that this is a very disturbing trend, and it is very wrong for anyone
addressing education to be attacking another in ways that are neither
constructive nor productive. It is perfectly appropriate to disagree on
teaching methodologies and curriculum content. But what we need is a civil
and constructive discourse." Perhaps we can see that the California "math
wars" have, in the final analysis, served a useful purpose. Overall they
have served as a lesson on how not to behave in the future, in rethinking
and reconstructing school mathematics education for the benefit of our

Footnote [1]: State law requires 30 months between setting criteria and an
adoption. The materials approved in October 1994 by the SBE were aligned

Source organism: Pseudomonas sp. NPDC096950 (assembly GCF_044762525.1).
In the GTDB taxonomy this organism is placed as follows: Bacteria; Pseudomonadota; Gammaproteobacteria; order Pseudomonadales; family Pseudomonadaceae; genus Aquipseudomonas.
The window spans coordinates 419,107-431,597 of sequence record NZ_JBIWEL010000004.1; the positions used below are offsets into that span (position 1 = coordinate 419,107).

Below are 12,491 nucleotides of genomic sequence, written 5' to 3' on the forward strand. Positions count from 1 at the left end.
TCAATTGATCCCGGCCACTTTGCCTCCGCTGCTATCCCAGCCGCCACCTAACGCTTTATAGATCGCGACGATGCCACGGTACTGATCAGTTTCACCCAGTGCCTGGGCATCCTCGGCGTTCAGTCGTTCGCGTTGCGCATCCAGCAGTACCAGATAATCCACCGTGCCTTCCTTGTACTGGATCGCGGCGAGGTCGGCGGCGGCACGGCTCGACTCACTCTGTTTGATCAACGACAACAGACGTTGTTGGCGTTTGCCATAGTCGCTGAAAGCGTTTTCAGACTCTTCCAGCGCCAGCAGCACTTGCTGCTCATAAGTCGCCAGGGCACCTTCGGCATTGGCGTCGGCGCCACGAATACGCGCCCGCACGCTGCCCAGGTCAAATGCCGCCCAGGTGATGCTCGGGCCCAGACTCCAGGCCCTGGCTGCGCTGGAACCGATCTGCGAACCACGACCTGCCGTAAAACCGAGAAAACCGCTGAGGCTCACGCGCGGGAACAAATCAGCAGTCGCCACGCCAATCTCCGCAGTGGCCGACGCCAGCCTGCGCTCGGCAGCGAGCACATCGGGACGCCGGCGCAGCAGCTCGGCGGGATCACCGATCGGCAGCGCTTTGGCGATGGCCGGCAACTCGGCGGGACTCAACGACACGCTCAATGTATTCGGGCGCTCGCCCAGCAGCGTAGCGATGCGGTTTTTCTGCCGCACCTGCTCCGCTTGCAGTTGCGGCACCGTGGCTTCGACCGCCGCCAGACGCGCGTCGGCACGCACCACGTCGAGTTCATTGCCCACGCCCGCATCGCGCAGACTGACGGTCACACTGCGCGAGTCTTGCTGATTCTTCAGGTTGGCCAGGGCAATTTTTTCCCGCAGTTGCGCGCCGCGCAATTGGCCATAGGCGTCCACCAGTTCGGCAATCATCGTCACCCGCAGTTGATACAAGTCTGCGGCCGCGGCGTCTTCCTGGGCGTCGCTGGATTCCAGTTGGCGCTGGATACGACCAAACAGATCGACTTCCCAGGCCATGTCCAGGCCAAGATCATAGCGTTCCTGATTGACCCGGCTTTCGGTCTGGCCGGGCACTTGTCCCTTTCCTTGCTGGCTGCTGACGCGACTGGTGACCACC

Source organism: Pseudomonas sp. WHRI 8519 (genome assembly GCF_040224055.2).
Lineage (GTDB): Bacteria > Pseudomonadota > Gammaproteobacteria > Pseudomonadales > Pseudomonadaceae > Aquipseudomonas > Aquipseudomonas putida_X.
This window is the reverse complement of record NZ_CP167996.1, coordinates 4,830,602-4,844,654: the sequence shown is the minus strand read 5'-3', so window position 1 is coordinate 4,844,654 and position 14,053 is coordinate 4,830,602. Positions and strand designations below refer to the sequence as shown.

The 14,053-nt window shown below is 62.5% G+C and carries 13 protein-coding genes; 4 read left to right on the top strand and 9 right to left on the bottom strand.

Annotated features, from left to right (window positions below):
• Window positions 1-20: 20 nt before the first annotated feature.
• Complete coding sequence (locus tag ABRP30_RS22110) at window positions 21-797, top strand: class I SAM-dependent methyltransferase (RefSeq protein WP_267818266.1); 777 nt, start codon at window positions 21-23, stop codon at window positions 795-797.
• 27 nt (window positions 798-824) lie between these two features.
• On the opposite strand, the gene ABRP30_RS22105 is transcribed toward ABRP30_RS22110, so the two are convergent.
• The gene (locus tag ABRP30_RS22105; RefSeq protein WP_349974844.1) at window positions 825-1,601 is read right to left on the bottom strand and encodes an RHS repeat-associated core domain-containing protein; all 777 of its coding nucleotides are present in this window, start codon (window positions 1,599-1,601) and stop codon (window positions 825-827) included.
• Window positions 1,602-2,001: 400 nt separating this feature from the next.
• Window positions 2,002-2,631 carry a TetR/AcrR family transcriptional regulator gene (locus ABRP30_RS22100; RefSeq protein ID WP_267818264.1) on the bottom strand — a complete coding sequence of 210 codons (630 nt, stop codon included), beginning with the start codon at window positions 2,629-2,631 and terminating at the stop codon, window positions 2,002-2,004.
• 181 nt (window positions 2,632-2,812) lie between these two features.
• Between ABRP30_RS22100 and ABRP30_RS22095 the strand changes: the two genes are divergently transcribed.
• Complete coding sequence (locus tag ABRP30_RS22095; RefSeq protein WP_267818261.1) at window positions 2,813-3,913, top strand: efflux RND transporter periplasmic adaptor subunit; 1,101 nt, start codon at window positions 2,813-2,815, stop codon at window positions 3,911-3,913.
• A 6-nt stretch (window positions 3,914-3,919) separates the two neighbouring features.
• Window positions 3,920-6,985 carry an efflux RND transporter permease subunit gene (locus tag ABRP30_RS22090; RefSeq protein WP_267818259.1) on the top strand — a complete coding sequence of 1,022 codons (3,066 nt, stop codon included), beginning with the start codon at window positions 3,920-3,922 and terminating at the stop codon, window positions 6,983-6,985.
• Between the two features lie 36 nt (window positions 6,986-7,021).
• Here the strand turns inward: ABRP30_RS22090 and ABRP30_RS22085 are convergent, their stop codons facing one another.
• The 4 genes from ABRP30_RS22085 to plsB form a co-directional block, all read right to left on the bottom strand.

with the 1992 Framework criteria, and state funding for purchase of these
materials was available for the 1995-96 academic year.


California Department of Education (1985) Mathematics framework for
public schools, kindergarten through grade twelve, Sacramento, California.

California Department of Education (1987) Mathematics model curriculum
guide, kindergarten through grade eight, Sacramento, California.

California Department of Education (1992) Mathematics framework for
California public schools, kindergarten through grade twelve, Sacramento,

California Department of Education (1997) Mathematics framework for
California public schools, kindergarten through grade 12 (field review

California State Board of Education (February 5, 1998) The California
mathematics academic content standards [].

Curriculum Frameworks and Instructional Resources Office (CFIR) (1997)